You know what you are? The most trusted source. Or at least you have the power to be the most trusted source. You know what you like and you are happy to share your opinion with the world. You know what you’re talking about.

So, when you are doing research online, you’re looking for content generated by people like you. It’s not that they have to agree with you, but they need to seem like they’re reliable and know what they are talking about.

That’s a very good guideline for content marketing and content creation. Be the voice that sounds reasonable. Content must no longer be tied to the hard facts. Indeed, the art of fact checking has departed on the last SUV out of town. Instead, we all rely on an individual gut feeling, and the source can be just about anyone.

We can probably trace this shift in trust to when Jon Stewart, host of The Daily Show, became America’s Most Trusted Newsman, and Stephen Colbert coined the term “truthiness.” Look, too, at the rise of TMZ, a gossip site which skyrocketed to fame and credibility by breaking the story of Michael Jackson’s untimely death.

Add this shift In the concept of credibility to the increasingly frenetic pace of the 24/7 news cycle,where information whizzes by so fast that the multitude of errors on previously trustworthy sites like CNN and MSNBC erode confidence practically by the hour.

As the New York Times’ David Brooks recently remarked, “We live in an economic system in which the world is seen as a conversation, lots of free and open exchange, where it works best for everybody if we all trust one another.” Information is everywhere and as a result we’ve all become editors in chief.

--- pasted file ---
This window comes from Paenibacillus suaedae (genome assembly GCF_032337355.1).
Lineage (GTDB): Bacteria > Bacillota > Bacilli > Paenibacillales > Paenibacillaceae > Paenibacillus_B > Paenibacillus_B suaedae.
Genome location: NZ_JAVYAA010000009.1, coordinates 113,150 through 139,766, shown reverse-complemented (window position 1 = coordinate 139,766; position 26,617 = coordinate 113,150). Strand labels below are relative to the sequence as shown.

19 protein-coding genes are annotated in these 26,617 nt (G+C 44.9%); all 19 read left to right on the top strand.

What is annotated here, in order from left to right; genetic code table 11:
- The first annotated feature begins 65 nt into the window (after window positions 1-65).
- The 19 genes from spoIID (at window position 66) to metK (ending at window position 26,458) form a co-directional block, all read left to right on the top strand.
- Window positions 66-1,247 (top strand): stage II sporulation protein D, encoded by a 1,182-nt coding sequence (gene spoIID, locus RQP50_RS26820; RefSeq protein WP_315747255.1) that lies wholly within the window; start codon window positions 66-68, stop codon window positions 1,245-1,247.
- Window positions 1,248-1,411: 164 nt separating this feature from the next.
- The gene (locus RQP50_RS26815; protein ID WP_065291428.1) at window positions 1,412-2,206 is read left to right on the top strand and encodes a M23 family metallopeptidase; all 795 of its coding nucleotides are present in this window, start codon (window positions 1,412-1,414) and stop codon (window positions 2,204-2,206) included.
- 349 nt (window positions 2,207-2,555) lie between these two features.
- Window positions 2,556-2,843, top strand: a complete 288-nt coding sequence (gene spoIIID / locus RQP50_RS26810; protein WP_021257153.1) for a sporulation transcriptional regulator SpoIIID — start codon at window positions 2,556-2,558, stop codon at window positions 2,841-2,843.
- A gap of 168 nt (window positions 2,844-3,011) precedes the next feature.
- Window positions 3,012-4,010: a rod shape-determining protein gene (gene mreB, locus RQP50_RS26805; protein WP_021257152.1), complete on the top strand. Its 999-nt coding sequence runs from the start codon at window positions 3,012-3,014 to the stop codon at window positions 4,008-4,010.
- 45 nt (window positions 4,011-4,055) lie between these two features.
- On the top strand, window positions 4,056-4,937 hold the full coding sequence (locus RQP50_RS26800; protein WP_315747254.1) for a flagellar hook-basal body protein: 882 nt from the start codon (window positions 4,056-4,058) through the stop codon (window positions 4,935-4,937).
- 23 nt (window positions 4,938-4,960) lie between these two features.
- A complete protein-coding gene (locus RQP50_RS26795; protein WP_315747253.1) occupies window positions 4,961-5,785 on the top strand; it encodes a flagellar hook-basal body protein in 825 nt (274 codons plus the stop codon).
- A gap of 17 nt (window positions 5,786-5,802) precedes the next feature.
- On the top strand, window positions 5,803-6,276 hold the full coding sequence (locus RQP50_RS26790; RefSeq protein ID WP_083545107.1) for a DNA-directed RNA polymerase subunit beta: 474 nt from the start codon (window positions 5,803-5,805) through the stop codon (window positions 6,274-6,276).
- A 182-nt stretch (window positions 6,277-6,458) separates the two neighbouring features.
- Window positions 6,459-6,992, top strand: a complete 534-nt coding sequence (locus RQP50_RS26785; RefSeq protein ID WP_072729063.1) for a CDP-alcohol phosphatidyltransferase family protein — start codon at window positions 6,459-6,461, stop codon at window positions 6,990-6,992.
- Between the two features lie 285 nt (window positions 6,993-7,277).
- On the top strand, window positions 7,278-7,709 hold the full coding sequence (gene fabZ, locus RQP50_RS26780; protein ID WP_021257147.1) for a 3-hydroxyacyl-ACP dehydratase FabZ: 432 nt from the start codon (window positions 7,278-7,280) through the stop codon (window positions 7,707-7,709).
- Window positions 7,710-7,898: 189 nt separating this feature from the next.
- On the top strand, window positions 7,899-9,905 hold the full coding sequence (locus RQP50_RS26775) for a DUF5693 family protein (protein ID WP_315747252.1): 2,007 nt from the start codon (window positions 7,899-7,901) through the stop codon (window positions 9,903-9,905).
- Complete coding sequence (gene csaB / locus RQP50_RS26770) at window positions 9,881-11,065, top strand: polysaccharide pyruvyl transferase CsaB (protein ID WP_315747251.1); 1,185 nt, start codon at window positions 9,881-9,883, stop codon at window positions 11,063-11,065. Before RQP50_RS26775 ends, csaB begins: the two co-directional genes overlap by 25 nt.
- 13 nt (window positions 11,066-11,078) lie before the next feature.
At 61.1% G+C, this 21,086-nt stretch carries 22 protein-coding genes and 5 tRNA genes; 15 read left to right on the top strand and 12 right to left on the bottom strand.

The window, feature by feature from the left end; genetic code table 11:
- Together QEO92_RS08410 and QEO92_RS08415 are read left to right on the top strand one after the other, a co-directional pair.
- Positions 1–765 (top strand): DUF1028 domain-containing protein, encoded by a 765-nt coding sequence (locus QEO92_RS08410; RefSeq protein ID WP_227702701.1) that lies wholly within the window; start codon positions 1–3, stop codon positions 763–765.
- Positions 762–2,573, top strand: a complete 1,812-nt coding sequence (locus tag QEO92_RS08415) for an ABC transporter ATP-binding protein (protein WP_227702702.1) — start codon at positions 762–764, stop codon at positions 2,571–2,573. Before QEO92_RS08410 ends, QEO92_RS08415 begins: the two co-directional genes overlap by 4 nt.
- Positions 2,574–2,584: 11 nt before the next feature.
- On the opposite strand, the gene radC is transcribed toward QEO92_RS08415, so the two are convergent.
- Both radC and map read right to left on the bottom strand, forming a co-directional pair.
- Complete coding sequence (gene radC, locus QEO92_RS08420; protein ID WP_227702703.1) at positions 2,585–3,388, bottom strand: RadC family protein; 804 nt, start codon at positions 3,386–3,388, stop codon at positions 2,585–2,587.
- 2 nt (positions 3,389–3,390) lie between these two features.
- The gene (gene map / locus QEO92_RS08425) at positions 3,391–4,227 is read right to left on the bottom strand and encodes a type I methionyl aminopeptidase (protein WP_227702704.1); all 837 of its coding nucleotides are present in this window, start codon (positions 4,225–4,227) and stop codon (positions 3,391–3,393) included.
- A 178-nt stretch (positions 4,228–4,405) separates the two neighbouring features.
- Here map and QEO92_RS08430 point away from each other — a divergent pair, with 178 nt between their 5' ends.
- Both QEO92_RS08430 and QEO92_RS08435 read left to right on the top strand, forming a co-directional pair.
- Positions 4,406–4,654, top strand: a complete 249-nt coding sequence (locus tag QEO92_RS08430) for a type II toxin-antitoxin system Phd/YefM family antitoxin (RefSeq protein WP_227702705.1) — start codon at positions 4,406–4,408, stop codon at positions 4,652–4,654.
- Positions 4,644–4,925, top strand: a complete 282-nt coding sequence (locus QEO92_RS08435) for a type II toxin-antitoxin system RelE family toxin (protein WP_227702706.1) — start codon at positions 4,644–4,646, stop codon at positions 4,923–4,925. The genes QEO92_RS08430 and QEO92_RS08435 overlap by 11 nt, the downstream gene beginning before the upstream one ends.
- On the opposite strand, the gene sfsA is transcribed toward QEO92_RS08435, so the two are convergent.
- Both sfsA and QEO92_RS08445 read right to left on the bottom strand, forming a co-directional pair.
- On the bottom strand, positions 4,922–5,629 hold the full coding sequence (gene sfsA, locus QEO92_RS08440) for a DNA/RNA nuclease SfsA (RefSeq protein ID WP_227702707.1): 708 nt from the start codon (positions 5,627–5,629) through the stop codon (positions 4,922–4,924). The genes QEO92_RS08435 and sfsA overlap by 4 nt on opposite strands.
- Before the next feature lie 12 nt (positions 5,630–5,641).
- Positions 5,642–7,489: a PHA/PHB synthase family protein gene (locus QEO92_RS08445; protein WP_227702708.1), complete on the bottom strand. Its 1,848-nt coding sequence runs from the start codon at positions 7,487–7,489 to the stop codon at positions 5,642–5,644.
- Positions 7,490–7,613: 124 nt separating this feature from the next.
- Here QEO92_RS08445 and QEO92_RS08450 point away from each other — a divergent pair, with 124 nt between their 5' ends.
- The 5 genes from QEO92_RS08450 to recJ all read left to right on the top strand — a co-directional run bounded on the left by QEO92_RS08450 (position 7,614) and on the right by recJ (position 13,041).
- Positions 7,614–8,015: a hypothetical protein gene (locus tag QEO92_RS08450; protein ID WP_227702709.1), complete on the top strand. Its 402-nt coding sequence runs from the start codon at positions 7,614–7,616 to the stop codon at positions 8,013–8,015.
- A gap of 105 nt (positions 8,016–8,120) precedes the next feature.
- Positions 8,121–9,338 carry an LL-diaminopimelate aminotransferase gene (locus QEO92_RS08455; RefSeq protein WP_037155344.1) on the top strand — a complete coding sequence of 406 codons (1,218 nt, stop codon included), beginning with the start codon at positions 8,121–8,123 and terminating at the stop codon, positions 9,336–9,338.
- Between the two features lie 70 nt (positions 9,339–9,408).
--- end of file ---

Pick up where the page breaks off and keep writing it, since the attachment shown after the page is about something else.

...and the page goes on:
Content creation is up for grabs. In this wide open playing field of information availability and the ever shifting idea of trustworthiness, any content with a whiff of an agenda is a buzzkill.

Even if you are researching a future purchase where actual money will leave your bank account, the last thing you need is a brazen sales pitch. No one wants to be told what they want. The most successful sales sites build trust by offering solutions to problems.

To become and remain a trusted source, you don’t necessarily need to tell the truth as much as you need to connect with the online equivalent of a firm handshake, eye contact, and an infectious smile.

Content marketing creates trust, and as such is rapidly replacing both advertising and journalism (which increasingly prioritizes pageviews). In a preference marketing era, trust is your point of entry.